What: All Issues : Government Checks on Corporate Power : Securities/Brokerage Industry : (H.R. 3269) Legislation that gave federal banking regulatory agencies authority over the level of executive pay and bonuses, and increased shareholder input into the way in which executive pay and bonuses were determined - - on a motion to send the bill back to committee and have language added requiring the disclosure of information about any persons or organizations spending funds to influence the outcome of a shareholder vote on the level of executive pay and bonuses
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(H.R. 3269) Legislation that gave federal banking regulatory agencies authority over the level of executive pay and bonuses, and increased shareholder input into the way in which executive pay and bonuses were determined - - on a motion to send the bill back to committee and have language added requiring the disclosure of information about any persons or organizations spending funds to influence the outcome of a shareholder vote on the level of executive pay and bonuses
house Roll Call 685     Jul 31, 2009
Y = Conservative
N = Progressive
Winning Side:
Progressive

This was a vote on a motion made by Rep. Sessions (R-TX) to recommit H.R. 3269. That bill imposed new restrictions on the manner in which the level of executive pay and bonuses was determined, and gave federal banking regulatory agencies the authority to prohibit certain pay structures. H.R. 3269 also mandated that all publicly traded companies hold an annual, non-binding shareholder vote on the level of pay and bonuses for their executives. The bill had been developed partly in response to the great outcry during this period of economic decline about the large bonuses that executives were receiving at banks and other financial institutions that had recently received federal “bail outs” in order to remain in business. The motion made by Rep. Sessions would have also added language to H.R.3269 that required the disclosure of information about any persons or organizations that spent funds in an effort to influence the outcome of the annual shareholder vote on executive pay and bonuses required by the bill.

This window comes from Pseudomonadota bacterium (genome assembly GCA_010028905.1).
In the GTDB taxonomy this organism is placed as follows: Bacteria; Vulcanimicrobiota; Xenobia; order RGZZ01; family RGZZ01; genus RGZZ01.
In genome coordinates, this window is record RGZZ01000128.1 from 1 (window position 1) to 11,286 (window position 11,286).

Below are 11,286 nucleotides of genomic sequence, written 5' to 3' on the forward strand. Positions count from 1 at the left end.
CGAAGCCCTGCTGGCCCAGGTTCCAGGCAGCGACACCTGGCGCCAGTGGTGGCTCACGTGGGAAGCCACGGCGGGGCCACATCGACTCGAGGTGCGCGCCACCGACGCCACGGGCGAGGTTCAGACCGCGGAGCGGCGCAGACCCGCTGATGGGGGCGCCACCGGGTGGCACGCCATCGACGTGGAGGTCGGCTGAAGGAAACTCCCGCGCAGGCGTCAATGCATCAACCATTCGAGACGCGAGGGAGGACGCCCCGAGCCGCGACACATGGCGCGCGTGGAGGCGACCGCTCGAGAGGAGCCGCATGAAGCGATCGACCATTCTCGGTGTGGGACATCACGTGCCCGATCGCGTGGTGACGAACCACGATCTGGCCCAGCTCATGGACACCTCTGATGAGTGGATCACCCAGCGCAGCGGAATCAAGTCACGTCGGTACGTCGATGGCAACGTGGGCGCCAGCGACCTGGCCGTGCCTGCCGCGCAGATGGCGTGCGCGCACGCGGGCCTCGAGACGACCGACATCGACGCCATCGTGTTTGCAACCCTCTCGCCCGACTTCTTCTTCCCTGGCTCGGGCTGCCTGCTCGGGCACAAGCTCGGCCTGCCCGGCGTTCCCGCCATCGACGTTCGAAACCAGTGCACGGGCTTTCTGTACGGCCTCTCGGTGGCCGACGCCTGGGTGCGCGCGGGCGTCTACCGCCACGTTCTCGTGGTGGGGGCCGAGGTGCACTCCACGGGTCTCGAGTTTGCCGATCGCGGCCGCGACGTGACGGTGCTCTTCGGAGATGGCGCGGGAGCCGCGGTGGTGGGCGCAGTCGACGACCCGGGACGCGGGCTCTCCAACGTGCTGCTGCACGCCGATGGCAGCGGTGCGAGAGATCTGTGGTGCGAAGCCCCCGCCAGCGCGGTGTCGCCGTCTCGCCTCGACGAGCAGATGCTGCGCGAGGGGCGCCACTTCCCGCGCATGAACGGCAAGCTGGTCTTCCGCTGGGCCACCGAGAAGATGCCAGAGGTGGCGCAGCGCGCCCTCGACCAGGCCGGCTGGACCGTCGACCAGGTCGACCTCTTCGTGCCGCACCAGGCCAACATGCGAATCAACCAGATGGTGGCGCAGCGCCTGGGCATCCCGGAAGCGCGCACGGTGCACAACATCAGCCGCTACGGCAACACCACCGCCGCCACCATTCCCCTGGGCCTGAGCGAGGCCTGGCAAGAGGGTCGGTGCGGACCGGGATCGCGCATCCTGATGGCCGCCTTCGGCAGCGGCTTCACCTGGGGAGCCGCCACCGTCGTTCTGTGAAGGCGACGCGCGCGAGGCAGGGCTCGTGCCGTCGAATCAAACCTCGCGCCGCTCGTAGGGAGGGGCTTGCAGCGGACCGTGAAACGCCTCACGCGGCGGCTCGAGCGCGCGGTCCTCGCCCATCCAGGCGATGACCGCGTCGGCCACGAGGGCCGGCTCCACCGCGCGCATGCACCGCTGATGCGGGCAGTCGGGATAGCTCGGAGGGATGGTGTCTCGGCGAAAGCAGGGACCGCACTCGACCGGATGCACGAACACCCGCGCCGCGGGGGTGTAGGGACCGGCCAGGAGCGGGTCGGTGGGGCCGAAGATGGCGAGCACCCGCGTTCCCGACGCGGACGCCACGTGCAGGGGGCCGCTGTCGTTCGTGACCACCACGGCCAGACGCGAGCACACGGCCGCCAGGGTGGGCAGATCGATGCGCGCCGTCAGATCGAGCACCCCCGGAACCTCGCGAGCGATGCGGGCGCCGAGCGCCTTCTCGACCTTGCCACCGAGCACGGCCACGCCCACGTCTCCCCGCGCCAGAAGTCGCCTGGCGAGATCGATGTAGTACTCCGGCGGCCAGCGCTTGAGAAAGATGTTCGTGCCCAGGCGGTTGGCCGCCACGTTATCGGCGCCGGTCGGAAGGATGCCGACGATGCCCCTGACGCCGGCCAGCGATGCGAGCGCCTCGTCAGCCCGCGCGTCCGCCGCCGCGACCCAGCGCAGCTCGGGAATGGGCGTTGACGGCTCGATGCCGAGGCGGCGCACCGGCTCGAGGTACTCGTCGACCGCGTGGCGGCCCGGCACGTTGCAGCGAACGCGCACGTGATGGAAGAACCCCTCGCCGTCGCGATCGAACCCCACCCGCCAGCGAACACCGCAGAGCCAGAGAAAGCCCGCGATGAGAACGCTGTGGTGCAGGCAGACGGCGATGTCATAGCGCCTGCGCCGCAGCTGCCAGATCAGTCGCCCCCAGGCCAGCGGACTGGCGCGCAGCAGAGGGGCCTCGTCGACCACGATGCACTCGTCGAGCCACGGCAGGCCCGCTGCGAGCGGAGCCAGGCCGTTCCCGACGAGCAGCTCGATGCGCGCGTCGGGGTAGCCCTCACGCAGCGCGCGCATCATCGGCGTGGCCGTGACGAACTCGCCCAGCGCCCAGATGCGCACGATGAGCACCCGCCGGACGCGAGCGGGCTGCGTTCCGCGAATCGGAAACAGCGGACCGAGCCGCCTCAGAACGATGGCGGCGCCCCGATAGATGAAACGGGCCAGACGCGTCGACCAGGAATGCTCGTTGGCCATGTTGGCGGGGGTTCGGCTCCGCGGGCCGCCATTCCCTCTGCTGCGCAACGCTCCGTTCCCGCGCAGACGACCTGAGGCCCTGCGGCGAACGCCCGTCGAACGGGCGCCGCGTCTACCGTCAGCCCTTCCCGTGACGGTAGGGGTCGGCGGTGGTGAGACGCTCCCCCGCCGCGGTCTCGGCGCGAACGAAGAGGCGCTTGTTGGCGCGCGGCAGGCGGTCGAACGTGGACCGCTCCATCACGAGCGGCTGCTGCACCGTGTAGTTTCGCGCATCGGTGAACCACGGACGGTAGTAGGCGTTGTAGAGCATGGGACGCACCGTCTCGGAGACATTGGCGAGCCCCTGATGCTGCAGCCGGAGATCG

Sessions, arguing on behalf of his motion, said it would require the same “transparency and accountability” as is now mandated for political contributions to political candidates. The donor’s name, occupation, and contribution size would have to be provided. Sessions also claimed that the new requirement in his motion would improve what he called “this interventionist legislation”, by providing information for shareholders.

Sessions also argued: “The point of the motion is to simply provide voters, in this case shareholders, with access to information about who is spending money and what are they attempting to influence with their vote.” He added: “(I)f we believe that voters deserve this information, we should also give to shareholders this same level of transparency.

Rep. Frank (D-MA), the chairman of the Financial Services Committee that developed H.R. 3269, opposed the motion. He objected to the fact that the disclosure requirement proposed in the motion would only apply to contributors on the executive pay and bonus issue, but if a donor wanted to influence a “vote on a merger or an acquisition or if you want to vote on anything else, you don't have to do it. It's not a uniform requirement . . . and leaves every other vote in the dark. If that's so important, why did we not have a broader version of it?”

Frank also claimed that the proposed disclosure requirement would be overly burdensome, and is designed to discourage contacts with shareholders. He supported this point by arguing: “(I)f you want to spend money to oppose large bonuses, to oppose large salaries, to oppose a company paying 72 percent of its revenue, as recently happened, in compensation, if you are a pension fund, if you are a union, if you want to write to your own members and say this is a bad idea . . . you have to give the identity of all persons or entities engaged in the activity and the activities engaged.  It is not simply a reporting of the amount of money.”

The amendment was defeated by a vote of 178-244. One hundred and seventy-two Republican and six Democrats voted “aye”. All two hundred and forty-four “nay” votes were cast by Democrats. As a result, the House moved immediately to a vote on passage of a bill that gave federal banking regulatory agencies the authority to prohibit certain executive pay and bonus structures, and imposed new restrictions on the manner in which executive pay and bonuses were determined.

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